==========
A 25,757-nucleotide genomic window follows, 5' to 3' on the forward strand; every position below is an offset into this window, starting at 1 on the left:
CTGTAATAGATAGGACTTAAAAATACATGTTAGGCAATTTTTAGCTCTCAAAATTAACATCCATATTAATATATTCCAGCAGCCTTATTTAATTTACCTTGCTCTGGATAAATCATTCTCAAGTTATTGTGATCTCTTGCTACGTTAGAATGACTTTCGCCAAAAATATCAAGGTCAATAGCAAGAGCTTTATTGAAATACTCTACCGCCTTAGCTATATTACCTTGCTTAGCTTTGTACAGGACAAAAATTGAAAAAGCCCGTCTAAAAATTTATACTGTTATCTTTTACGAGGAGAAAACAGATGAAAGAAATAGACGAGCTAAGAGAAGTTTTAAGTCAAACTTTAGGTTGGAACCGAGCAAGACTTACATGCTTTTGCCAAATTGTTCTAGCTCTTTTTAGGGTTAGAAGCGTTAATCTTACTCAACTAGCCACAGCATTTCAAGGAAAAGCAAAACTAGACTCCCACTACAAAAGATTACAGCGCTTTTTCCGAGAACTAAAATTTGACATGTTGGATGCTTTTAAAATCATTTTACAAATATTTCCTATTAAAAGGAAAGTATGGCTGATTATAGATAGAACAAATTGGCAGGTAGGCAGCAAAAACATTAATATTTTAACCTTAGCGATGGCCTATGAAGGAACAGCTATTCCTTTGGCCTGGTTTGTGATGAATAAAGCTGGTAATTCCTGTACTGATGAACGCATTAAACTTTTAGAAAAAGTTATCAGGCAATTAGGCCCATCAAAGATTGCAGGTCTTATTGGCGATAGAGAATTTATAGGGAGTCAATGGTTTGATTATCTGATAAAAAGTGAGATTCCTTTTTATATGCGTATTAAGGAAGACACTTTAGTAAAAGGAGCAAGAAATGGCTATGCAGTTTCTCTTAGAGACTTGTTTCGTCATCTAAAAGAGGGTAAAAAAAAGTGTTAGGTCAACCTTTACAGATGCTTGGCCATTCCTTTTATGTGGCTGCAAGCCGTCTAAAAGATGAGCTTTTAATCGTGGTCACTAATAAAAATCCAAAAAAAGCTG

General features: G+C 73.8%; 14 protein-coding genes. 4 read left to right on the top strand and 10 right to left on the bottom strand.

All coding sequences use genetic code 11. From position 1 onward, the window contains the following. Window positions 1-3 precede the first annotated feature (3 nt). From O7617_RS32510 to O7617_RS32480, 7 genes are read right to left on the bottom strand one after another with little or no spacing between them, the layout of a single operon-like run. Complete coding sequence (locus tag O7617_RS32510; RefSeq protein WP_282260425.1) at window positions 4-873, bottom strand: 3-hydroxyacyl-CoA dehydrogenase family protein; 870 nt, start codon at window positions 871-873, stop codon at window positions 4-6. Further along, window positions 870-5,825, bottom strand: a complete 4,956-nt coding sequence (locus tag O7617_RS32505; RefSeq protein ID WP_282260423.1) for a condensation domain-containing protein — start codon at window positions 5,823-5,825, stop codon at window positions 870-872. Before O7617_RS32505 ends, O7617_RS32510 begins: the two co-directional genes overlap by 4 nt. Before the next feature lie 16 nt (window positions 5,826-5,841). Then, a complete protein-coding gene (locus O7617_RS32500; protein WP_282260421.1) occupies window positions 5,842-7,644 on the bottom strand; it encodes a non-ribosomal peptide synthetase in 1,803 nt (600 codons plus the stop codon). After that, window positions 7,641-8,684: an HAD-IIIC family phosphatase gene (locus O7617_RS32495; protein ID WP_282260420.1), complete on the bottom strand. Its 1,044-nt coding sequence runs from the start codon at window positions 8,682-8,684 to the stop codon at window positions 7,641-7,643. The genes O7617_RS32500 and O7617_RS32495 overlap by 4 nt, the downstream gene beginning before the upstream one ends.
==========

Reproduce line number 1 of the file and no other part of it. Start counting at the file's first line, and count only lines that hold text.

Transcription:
A 25,757-nucleotide genomic window follows, 5' to 3' on the forward strand; every position below is an offset into this window, starting at 1 on the left: